Patriarch Evtimiy Square

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Tsarigradsko shose

Tsarigradsko shose is the largest boulevard in the capital of Bulgaria, Sofia. The boulevard provides grade-separated dual carriageway in almost its entire length of 11.4 km, running from the north-west to the south-east. It begins in the city center, at Orlov Most, before which it is called Tsar Osvoboditel Boulevard. In its east end, at the Sofia Ring Road, the boulevard becomes part of the Trakia motorway (A1). The maximum allowed speed on Tsarigradsko shose is 80 km/h between Orlov Most and Gorublyane neighbourhood.

Capital Fort

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2013–2014 Bulgarian protests against the Oresharski cabinet

The 2013–2014 Bulgarian protests against the Oresharski cabinet was a series of demonstrations that were held in Bulgaria, mainly in the capital Sofia, against the left-wing coalition cabinet of Oresharski. The demonstrations started on 28 May 2013, but actual large-scale protests did not emerge until 14 June.
While the trigger factor for the demonstrations was the controversial appointment of Delyan Peevski as head of DANS in June 2013, the public discontent stemmed from a variety of causes, to a large extent connected to the general nature of the BSP-MRF governing coalition and perceived legitimacy issues surrounding political processes in Bulgaria. They ended in July 2014 with the resignation of the Oresharski government.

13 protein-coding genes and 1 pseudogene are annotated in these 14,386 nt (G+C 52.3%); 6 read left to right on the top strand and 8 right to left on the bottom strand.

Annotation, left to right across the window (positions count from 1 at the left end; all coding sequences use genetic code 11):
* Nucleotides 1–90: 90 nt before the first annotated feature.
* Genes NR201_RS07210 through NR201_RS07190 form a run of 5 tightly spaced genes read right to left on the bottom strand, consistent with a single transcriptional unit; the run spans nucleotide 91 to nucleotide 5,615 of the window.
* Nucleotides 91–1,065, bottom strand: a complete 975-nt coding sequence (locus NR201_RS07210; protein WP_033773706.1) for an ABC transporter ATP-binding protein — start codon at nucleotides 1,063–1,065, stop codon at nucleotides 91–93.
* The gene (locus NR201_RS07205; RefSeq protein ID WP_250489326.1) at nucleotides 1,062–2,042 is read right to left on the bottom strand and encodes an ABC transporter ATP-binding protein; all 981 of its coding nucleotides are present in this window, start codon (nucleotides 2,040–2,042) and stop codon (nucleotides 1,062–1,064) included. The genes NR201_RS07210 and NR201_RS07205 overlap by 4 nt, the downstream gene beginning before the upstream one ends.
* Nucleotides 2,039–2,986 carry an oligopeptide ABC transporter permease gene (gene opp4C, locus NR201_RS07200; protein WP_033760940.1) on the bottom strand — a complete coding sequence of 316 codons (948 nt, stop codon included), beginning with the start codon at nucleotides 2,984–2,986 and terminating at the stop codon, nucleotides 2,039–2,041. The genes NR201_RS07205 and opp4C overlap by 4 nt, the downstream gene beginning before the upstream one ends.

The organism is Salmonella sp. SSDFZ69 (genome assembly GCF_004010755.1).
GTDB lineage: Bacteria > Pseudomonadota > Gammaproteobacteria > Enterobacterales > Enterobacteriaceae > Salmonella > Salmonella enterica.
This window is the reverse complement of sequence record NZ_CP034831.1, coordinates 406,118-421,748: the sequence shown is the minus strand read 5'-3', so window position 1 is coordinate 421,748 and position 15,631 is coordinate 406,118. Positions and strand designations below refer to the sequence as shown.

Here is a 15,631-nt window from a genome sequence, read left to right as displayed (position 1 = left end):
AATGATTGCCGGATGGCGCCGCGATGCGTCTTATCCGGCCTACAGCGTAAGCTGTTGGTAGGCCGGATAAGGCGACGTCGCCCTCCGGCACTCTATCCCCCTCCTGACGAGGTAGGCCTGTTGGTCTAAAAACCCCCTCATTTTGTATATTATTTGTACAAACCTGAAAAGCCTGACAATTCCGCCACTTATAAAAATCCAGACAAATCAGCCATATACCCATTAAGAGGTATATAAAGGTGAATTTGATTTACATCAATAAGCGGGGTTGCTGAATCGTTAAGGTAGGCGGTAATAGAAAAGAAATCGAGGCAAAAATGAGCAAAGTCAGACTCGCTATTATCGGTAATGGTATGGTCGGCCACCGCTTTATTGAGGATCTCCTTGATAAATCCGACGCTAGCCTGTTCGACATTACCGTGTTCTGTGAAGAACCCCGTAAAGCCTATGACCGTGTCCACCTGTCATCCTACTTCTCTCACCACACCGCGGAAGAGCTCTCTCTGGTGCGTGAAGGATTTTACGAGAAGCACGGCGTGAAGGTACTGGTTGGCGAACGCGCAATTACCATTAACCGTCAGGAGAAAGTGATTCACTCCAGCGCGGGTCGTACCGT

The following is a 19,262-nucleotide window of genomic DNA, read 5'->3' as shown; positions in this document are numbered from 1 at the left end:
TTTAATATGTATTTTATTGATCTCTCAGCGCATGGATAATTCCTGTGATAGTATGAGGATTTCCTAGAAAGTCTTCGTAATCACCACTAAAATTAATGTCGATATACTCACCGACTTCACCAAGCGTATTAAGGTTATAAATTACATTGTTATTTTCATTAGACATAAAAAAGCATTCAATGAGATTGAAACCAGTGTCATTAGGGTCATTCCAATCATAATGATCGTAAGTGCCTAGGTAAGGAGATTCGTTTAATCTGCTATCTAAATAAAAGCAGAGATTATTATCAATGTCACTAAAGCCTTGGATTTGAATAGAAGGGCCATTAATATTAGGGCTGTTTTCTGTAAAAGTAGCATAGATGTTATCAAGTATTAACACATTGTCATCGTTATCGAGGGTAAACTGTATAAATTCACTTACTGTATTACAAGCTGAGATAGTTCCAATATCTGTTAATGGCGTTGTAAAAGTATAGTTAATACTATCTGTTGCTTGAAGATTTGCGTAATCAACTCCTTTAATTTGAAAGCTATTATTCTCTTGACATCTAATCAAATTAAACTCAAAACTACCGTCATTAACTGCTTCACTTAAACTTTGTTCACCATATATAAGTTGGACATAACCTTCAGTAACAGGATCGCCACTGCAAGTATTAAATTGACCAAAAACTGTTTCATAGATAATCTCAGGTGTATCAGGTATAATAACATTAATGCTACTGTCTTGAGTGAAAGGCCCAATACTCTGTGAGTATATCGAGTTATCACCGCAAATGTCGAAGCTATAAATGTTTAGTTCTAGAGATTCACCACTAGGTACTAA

The following is a timeline of the history of the city of Sofia, Bulgaria.

2020–2021 Bulgarian protests

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Orlov Most Metro Station Sоfia metro station

Orlov Most is a Sofia Metro station on M3 line. It was opened on 26 August 2020 as part of the inaugural section of the line, from Hadzhi Dimitar to Krasno Selo. The station is located between Teatralna and St. Patriarch Evtimiy. Transfer to SU St. Kliment Ohridski on M1 line is available.

Igor Orlov (politician)

Igor Anatolyevich Orlov, is a Ukrainian-born Russian statesman and politician who served as the Governor of Arkhangelsk Oblast from 2012 to 2020. He is currently the General Director of PJSC Severnaya Verf Shipyard since June 2020.

References

  1. In Bulgarian orlov can be both eagle's and eagles', so the name in English could be seen written as Eagles' Bridge, Eagle's Bridge and even Eagle Bridge (Ryan James, Hana Mastrini, Mark Baker, Karen Torme Olson, Angela Charlton, Keith Bain, Pippa de Bruyn, Frommer's Eastern Europe , John Wiley & Sons, 2009, p.6). However Eagles' is more understandable because there are four eagle statues over the bridge.
  2. 1 2 3 4 5 6 7 Travel Sofia: Illustrated Guide, Phrasebook and Maps, MobileReference, 2010
  3. Viennese and Czech architects created many of the symbols of Sofia (in Bulgarian), Democracy, 2001-10-04
  4. Bulgarian National Bank. Notes and Coins in Circulation: 20 levs (1999 issue) & 20 levs (2007 issue). – Retrieved on 26 March 2009.
  5. Orlov Most sends the Prime Minister wishes of "Happy Birthday" and "Mafia", e-vestnik 14 June 2012. Retrieved June 2013.
  6. Clashes between police and protesters at Orlov Most, several injured, Dnevnik , 20 Feb 2013. Retrieved Jun 2013.
  7. At the Agora of the Protest, Dnevnik , 27 June 2013. Retrieved 30 June 2013.
  8. "Орлов мост пак е блокиран, МВР води разговори". Dnes.dir.bg. Retrieved 2020-09-04.